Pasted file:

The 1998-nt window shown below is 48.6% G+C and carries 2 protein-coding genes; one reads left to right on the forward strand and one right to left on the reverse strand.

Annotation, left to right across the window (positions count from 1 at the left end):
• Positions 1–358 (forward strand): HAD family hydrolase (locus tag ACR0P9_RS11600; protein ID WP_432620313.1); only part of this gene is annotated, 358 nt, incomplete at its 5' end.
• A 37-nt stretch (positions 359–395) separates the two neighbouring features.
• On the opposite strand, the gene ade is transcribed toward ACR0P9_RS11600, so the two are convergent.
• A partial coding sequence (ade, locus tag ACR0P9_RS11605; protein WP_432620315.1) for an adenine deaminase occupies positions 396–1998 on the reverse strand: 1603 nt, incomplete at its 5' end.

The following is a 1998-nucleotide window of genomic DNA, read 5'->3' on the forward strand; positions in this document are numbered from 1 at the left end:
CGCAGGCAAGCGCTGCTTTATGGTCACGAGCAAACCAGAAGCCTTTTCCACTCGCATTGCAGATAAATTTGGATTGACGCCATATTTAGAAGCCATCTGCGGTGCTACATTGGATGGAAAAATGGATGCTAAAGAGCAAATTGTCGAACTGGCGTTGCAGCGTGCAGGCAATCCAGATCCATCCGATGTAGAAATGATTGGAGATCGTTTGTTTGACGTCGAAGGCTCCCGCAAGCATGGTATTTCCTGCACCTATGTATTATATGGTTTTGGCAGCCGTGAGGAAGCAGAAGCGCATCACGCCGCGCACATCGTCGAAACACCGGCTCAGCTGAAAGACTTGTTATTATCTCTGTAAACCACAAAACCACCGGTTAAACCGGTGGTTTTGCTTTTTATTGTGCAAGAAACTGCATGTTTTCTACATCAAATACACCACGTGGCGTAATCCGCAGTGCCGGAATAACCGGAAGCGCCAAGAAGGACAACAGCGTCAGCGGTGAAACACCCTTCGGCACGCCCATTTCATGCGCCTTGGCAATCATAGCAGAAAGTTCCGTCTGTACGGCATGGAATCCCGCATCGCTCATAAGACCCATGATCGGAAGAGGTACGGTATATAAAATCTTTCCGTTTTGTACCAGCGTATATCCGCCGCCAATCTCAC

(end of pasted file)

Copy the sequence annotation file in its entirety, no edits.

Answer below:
The 1998-nt window shown below is 48.6% G+C and carries 2 protein-coding genes; one reads left to right on the forward strand and one right to left on the reverse strand.

Annotation, left to right across the window (positions count from 1 at the left end):
• Positions 1–358 (forward strand): HAD family hydrolase (locus tag ACR0P9_RS11600; protein ID WP_432620313.1); only part of this gene is annotated, 358 nt, incomplete at its 5' end.
• A 37-nt stretch (positions 359–395) separates the two neighbouring features.
• On the opposite strand, the gene ade is transcribed toward ACR0P9_RS11600, so the two are convergent.
• A partial coding sequence (ade, locus tag ACR0P9_RS11605; protein WP_432620315.1) for an adenine deaminase occupies positions 396–1998 on the reverse strand: 1603 nt, incomplete at its 5' end.

The following is a 1998-nucleotide window of genomic DNA, read 5'->3' on the forward strand; positions in this document are numbered from 1 at the left end:
CGCAGGCAAGCGCTGCTTTATGGTCACGAGCAAACCAGAAGCCTTTTCCACTCGCATTGCAGATAAATTTGGATTGACGCCATATTTAGAAGCCATCTGCGGTGCTACATTGGATGGAAAAATGGATGCTAAAGAGCAAATTGTCGAACTGGCGTTGCAGCGTGCAGGCAATCCAGATCCATCCGATGTAGAAATGATTGGAGATCGTTTGTTTGACGTCGAAGGCTCCCGCAAGCATGGTATTTCCTGCACCTATGTATTATATGGTTTTGGCAGCCGTGAGGAAGCAGAAGCGCATCACGCCGCGCACATCGTCGAAACACCGGCTCAGCTGAAAGACTTGTTATTATCTCTGTAAACCACAAAACCACCGGTTAAACCGGTGGTTTTGCTTTTTATTGTGCAAGAAACTGCATGTTTTCTACATCAAATACACCACGTGGCGTAATCCGCAGTGCCGGAATAACCGGAAGCGCCAAGAAGGACAACAGCGTCAGCGGTGAAACACCCTTCGGCACGCCCATTTCATGCGCCTTGGCAATCATAGCAGAAAGTTCCGTCTGTACGGCATGGAATCCCGCATCGCTCATAAGACCCATGATCGGAAGAGGTACGGTATATAAAATCTTTCCGTTTTGTACCAGCGTATATCCGCCGCCAATCTCAC